I have always been fascinated by the ability to turn a digital photograph into a digital painting. However, I have seen some really good attempts and some really bad attempts at this process. Last year, I spend numerous of hours learning the various techniques and styles that can be accomplished inside several different software packages, like Adobe Photoshop CS5, Corel Painter Essential 4.0, and Autodesk Sketchbook 2011.
Now, I feel confident enough to share my examples of a couple images that I transformed into digital paintings. This first example is of a Bridal portrait session that I photographed last year. Here is the original images after I had apply my standard editing processes on it using Lightroom.
Now, here is an example of the same image that I applied my new Digital Painting Editing techniques.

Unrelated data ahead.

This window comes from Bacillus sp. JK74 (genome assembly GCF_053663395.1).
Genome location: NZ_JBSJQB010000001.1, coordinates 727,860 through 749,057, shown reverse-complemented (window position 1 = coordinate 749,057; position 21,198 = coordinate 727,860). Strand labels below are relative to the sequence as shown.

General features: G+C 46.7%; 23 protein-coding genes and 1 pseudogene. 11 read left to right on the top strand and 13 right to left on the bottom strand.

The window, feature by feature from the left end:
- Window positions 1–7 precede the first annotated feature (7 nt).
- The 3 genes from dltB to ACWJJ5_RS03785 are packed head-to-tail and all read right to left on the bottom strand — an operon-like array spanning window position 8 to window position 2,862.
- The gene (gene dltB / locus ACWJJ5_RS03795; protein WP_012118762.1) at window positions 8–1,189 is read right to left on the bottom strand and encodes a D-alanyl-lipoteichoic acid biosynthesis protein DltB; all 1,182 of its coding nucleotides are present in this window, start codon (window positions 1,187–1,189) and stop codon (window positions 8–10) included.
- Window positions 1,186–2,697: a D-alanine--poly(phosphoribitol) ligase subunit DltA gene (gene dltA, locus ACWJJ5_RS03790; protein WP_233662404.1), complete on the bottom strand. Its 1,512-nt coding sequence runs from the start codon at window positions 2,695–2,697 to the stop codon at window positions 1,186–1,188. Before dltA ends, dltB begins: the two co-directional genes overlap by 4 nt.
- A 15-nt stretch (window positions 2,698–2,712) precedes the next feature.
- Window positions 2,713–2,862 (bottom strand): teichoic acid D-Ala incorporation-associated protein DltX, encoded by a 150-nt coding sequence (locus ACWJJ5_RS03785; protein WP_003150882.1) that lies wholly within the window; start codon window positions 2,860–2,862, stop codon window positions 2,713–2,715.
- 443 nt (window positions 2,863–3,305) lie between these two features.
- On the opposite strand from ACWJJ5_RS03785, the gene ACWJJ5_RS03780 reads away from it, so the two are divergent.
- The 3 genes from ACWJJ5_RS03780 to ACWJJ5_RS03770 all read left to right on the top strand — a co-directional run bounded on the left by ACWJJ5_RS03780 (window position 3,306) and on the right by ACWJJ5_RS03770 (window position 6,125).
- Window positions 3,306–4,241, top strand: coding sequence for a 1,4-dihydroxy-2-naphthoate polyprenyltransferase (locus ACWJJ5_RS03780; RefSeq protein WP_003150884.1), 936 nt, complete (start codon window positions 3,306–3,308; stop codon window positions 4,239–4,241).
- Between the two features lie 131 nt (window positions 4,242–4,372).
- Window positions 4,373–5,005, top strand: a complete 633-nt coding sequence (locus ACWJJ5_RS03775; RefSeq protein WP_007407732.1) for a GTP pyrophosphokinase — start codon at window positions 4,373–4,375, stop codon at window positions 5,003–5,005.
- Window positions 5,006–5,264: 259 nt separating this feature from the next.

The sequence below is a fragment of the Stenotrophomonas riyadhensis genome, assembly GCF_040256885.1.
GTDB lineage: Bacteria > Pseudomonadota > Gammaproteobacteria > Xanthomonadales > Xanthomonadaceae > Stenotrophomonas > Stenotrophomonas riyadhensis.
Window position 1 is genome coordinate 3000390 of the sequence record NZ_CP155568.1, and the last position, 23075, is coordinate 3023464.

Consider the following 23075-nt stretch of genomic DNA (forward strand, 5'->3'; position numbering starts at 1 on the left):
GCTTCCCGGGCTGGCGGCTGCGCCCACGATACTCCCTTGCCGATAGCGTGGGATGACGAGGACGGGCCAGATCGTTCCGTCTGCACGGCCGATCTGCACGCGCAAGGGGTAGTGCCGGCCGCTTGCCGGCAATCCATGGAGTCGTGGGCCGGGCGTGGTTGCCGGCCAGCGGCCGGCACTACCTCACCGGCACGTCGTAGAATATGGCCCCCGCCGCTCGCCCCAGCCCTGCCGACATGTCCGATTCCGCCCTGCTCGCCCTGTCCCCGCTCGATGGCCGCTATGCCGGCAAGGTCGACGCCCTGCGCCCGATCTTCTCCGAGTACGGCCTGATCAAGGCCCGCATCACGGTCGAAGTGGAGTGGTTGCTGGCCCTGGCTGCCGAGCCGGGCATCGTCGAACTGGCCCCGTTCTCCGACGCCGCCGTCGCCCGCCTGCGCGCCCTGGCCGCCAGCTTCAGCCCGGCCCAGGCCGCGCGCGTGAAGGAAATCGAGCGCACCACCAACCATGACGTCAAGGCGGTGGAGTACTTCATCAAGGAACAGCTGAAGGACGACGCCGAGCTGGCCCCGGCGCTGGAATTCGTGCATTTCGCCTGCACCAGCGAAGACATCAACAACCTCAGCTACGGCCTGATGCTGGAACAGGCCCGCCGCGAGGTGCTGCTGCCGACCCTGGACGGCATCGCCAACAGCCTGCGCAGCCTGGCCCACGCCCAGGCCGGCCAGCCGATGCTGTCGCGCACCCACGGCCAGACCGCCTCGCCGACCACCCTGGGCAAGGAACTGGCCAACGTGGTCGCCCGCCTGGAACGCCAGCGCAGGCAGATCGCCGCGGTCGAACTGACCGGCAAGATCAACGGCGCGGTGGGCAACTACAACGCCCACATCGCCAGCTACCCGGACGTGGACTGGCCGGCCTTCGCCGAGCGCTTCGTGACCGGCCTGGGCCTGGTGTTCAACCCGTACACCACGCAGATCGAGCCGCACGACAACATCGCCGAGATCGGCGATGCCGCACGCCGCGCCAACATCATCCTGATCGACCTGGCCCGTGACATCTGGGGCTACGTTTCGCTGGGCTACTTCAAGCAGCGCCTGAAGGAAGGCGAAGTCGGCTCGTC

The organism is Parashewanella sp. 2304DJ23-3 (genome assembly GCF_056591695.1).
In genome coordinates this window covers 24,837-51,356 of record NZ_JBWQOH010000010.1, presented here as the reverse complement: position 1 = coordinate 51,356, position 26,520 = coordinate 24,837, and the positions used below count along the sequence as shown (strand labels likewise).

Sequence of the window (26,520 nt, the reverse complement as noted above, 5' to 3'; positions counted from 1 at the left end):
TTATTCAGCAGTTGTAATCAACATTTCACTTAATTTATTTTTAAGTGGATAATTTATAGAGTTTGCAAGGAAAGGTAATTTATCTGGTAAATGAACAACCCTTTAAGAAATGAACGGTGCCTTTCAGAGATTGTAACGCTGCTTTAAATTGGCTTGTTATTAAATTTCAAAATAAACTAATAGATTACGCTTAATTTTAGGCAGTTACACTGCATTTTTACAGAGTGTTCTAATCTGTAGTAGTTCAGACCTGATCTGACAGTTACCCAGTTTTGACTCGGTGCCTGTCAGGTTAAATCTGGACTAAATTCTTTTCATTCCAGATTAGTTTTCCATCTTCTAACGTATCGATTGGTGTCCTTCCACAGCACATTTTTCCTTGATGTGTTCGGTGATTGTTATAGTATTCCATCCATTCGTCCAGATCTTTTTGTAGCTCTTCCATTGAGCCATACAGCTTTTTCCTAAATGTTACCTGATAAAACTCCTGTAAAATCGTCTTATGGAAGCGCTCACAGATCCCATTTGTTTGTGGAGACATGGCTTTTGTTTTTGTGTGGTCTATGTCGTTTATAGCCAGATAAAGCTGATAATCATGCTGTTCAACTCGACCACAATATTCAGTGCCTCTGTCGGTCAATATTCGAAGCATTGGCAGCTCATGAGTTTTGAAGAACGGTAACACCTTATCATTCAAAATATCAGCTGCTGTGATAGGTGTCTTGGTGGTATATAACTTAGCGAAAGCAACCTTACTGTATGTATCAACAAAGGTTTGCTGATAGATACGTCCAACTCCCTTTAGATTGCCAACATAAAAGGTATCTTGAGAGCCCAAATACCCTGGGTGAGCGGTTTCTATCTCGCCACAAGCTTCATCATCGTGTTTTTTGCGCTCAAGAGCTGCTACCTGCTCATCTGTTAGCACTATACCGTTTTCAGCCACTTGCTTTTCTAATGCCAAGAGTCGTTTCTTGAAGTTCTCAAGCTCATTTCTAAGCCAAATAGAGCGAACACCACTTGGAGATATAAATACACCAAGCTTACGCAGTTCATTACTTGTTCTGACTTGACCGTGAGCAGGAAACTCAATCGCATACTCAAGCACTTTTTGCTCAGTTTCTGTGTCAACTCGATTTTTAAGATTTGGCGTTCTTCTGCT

Mostly, the techniques I used were a variety of Blurring Filter, Sharpening Filters, and the new Mixer Brush command found only in Photoshop CS5 and CS6.
However, none of these techniques could have been accomplished without the use of my new Wacom Graphic Tablet. Last year, Wacom release a whole new series of graphic tablets that are the upgrade versions of their Bamboo series. Thus, I bought the new “Bamboo Create” model the same week it was released.
This is the largest of the Bamboo series. It has roughly a 6″x9″ drawing surface with 1024 level of pressure sensitivity levels. It is still portable enough that I can carry it in my laptop bag. This instrument has been a big asset to my digital editing skills. Being an Architect, I have used Graphic Tablets for years. Now, in my digital editing workflow, I can get the same realistic style and feel of drawing with a pen like Stylus. I can create certain types of brush strokes with hand moving gestures just like I was actually drawing on real piece of paper. To me, it is more natural movement as opposed to drawing with a clunky mouse. Today, I do not edit anything with out it.